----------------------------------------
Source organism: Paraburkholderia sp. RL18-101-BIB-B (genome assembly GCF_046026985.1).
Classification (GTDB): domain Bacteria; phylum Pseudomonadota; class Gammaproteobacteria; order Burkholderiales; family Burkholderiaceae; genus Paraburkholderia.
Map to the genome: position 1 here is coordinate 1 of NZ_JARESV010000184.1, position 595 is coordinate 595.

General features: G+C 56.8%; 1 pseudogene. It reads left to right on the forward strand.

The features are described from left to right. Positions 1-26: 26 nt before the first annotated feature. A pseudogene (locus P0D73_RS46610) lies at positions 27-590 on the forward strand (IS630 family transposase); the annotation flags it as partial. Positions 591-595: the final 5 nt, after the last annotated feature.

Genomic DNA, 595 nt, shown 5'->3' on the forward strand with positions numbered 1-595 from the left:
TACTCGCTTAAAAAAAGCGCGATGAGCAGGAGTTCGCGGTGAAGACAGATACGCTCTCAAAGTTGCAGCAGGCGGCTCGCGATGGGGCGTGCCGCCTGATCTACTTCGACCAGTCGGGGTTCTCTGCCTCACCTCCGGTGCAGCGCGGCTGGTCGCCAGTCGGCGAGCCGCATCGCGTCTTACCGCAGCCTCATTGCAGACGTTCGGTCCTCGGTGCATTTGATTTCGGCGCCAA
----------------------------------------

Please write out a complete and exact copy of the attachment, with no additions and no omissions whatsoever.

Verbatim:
Source organism: Paraburkholderia sp. RL18-101-BIB-B (genome assembly GCF_046026985.1).
Classification (GTDB): domain Bacteria; phylum Pseudomonadota; class Gammaproteobacteria; order Burkholderiales; family Burkholderiaceae; genus Paraburkholderia.
Map to the genome: position 1 here is coordinate 1 of NZ_JARESV010000184.1, position 595 is coordinate 595.

General features: G+C 56.8%; 1 pseudogene. It reads left to right on the forward strand.

The features are described from left to right. Positions 1-26: 26 nt before the first annotated feature. A pseudogene (locus P0D73_RS46610) lies at positions 27-590 on the forward strand (IS630 family transposase); the annotation flags it as partial. Positions 591-595: the final 5 nt, after the last annotated feature.

Genomic DNA, 595 nt, shown 5'->3' on the forward strand with positions numbered 1-595 from the left:
TACTCGCTTAAAAAAAGCGCGATGAGCAGGAGTTCGCGGTGAAGACAGATACGCTCTCAAAGTTGCAGCAGGCGGCTCGCGATGGGGCGTGCCGCCTGATCTACTTCGACCAGTCGGGGTTCTCTGCCTCACCTCCGGTGCAGCGCGGCTGGTCGCCAGTCGGCGAGCCGCATCGCGTCTTACCGCAGCCTCATTGCAGACGTTCGGTCCTCGGTGCATTTGATTTCGGCGCCAA